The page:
One more example of a rule that has sustainability at its heart: the rules of warfare as described in Deuteronomy allow for the cutting down of non-fruit bearing trees to create siege works. Trees that bear fruit, however, must not be harmed. Again, there’s an element of compassion here, but also good hard-nosed economic conservatism. What will you eat during peacetime, if you’ve uprooted all the fruit trees to win the war?
“Fields, fruit trees, birds and eggs…c’mon rabbi, the market’s tanking, Iran’s working on the bomb, we’re at war in Iraq and Afghanistan….is this really relevant?”
I think it is. The beauty of being non-fundamentalist readers of Torah is that we can learn by analogy, and make our timeless texts timely. The laws of Deuteronomy may be bound by time, but the spirit that lives within them is most definitely not. Drawing on the lessons of kilayim, of fruit trees during wartime, of the mother bird and her eggs, we may come to some conclusions. Here are three:
Number one: We must move quickly away from the practice of pumping carbon dioxide into the air, lest our short-term comfort lead to the shortening of our days on the good land we’ve been given. We are in fact changing the weather as we change the composition of our atmosphere, and the curses of Deuteronomy may indeed come to pass.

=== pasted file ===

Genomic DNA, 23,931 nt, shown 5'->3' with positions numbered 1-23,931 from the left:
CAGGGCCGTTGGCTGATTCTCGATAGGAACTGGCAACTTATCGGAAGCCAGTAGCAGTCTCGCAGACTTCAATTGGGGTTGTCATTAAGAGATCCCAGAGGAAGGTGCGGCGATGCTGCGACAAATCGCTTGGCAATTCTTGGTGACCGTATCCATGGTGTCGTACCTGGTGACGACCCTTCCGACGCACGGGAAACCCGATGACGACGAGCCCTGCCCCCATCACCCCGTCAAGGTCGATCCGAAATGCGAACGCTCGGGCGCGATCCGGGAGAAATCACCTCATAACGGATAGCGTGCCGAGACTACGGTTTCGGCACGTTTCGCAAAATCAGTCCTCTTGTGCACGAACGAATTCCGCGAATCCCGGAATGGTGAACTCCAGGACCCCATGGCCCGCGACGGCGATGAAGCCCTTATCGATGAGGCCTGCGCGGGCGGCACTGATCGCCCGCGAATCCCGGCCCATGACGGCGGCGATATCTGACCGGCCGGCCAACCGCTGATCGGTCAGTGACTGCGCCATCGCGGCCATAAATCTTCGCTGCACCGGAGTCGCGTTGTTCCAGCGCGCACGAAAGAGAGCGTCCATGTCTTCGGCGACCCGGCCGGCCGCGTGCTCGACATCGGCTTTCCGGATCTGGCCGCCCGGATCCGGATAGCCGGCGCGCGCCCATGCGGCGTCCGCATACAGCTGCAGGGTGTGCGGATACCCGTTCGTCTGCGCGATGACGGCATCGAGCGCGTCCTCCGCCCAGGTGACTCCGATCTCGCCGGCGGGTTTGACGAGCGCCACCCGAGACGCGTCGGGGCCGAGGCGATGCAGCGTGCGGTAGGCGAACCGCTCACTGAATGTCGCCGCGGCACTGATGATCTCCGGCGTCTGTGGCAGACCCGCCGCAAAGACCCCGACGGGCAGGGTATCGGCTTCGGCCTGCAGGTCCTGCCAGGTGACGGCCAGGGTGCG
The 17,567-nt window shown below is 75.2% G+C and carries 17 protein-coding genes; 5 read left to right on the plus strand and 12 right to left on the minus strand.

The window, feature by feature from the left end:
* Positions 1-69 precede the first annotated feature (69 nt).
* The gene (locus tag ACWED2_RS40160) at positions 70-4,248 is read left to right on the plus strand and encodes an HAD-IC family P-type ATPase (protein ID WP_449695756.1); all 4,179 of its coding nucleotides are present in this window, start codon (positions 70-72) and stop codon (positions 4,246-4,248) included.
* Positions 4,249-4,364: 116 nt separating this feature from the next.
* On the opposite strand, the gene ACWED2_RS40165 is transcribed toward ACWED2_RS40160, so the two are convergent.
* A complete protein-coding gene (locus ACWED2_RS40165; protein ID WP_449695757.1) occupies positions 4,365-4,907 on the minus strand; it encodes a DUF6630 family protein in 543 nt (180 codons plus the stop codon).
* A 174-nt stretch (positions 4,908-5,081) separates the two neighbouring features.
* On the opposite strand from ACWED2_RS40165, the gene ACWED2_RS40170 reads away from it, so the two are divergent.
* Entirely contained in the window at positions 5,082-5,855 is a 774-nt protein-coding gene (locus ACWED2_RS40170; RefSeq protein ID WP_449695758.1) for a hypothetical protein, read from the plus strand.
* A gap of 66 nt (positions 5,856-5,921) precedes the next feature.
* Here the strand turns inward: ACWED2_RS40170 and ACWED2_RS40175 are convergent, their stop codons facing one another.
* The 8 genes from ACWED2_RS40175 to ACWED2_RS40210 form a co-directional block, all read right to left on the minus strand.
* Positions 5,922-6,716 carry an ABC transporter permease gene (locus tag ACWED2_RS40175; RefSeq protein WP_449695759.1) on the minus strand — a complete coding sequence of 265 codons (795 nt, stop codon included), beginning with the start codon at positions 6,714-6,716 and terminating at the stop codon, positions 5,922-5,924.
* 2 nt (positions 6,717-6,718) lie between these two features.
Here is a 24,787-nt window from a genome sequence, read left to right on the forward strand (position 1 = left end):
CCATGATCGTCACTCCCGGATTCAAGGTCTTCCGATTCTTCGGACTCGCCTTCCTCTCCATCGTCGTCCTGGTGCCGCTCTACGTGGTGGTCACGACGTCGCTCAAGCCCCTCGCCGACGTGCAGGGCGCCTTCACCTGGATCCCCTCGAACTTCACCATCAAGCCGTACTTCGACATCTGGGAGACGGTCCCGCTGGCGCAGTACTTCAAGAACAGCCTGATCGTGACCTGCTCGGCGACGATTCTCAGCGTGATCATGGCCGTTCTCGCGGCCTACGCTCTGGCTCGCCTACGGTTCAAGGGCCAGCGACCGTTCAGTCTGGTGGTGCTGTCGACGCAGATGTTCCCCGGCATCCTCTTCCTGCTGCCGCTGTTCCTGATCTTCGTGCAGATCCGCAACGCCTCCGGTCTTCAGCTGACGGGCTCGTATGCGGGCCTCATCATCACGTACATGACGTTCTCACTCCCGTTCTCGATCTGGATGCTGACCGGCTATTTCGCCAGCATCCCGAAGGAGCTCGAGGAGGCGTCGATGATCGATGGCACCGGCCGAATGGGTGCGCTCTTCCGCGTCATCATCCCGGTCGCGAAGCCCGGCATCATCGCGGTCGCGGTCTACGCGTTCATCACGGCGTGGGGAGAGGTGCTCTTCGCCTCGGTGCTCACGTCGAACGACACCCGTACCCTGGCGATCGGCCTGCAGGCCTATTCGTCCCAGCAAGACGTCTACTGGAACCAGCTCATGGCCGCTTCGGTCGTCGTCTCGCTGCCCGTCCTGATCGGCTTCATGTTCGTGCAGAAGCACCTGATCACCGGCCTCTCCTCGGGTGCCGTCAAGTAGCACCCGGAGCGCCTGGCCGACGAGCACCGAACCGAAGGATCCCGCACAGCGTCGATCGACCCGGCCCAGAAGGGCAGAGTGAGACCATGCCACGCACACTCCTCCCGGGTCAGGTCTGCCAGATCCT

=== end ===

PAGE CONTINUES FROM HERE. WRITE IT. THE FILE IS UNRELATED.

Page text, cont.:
Conclusion number two: We must use our capacity for innovation to build up the greater good, instead of directing it toward the creation of ever-more complicated and unnatural hybrid species of financial instruments – a striking and timely example of kilayim gone horribly wrong.
Conclusion number three: We must learn to live closer to home, closer to our means, weaning ourselves of the practice of buying our happiness with our children’s sustenance. The bill is coming due for our unwillingness to live a bit more simply, a bit more gratefully. And the bill is taking a pretty biblical form, as the rain of cheap money blowing across the Pacific from Asia dries up. What happened earlier today on Wall Street ought to be enough to make us take a second look at Deuteronomy, and to think about how we can live more richly even as some of our riches vanish.
What, then, would a people living in consonance with the world and with the covenant look like? I imagine we’d see less fossil fuel being burned, and more money being invested in sustainable forms of energy. We’d probably see a burst of interest in eating healthy food grown closer to home, not only because it saves energy but also because there’s something absolutely bless-ed about enjoying local, seasonal foods. We’d do a better job of sustaining our resources by reducing, reusing and recycling. There’d be a market for money and debt, of course, but it would have some controls in place to make sure that it wouldn’t collapse upon itself like a house of cards. In this future, some people might have a bit less luxury than they do now, and some people would have a bit more cushion from the edge of a cliff than they do now, but our shared prosperity would lift us, collectively, to a better and more sustainable place. And our children, instead of being in hock for our short-sightedness, would be given what we were given, and what so many other generations have been given: a healthy starting point from which they could do a little bit better than their parents, instead of a whole lot worse.